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Lot 811

Lee, Robert E. Letter signed ("R E Lee / Genl") as Commander of the Army of Northern Virginia, 1½pp, on blue paper, Hd Qr. A N Va., Aug. 14, 1864. To Lt. Gen. [Richard S.] Ewell (1817-72): "On my visit to Howlett's house yesterday, I had a full view of the ground at Dutch Gap, & could see distinctly their tents, & lines of entrenchments in front and rear of their position with rifle pits in advance. The men were concealed from view, probably driven under cover by our fire which from the gunboats, was very accurate. No working parties were of course in sight, but I could see nothing to indicate the construction of a canal as is reported by prisoners and deserters from the enemy. Col. Mayo 3rd Va Regt who is stationed on the point at Howlett's farm, says that owing to the height of the Bluffs at Dutch Gap, and their being thickly covered with tall trees, it is impossible to get a view of their operations from the highest point on his side. Small parties of the enemy however could be seen moving along the bank yesterday, and did not seem much embarrassed by the fire of our batteries or gunboats. Officer command[in]g pickets on the margin of the river reported the enemy at work all night before last. Wagons were heard going and coming unloading plank, also sounds of digging….The details at work are estimated to be about 600 men. Can you not from some point on your side of the river, discover what the enemy is doing. If we cannot arrest his work, we cannot in other ways counteract his operations. Perhaps the Navy might accomplish both objects. I desire you to see Cap Mitchell and see what can be done. Very respectively.y. Your obt. servt. R E Lee Genl."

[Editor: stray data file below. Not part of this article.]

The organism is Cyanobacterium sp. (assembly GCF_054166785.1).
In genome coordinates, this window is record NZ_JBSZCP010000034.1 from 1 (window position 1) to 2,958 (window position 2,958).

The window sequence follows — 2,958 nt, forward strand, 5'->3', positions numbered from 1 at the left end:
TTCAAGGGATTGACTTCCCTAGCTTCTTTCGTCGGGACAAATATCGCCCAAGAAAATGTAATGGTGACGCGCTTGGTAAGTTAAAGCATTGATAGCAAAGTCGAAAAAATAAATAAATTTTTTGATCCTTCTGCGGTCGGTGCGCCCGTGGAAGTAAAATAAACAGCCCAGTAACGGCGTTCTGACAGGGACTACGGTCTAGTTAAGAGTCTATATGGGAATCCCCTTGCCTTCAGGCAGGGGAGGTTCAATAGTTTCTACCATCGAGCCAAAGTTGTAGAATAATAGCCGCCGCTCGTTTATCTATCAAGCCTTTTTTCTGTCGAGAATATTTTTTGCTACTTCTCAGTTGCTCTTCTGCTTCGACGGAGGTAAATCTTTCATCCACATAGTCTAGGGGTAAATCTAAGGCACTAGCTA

Dutch Gap was a name applied to a neck of land some 18 miles below Richmond, around which the James River makes a substantial bend. Howlett's Farm was on the south side of the river and a Confederate battery was located near there. In August 1864, Gen. Benjamin Butler, whose army was bottled up in Bermuda Hundred, began to dig a canal at Dutch Gap to save a circuit of six miles in the bend of the river and thus avoid the Confederate batteries, torpedoes, and obstructions which the Confederates had placed to prevent the Federal fleet from moving up the river toward Richmond. The canal was finished in early 1865 but was never used. The letter has some edge chips, a couple of contemporary ink smudges, and normal folds. Lee's signature is extremely bold.
Estimated Value $7,500 - 10,000.

Realized $8,400

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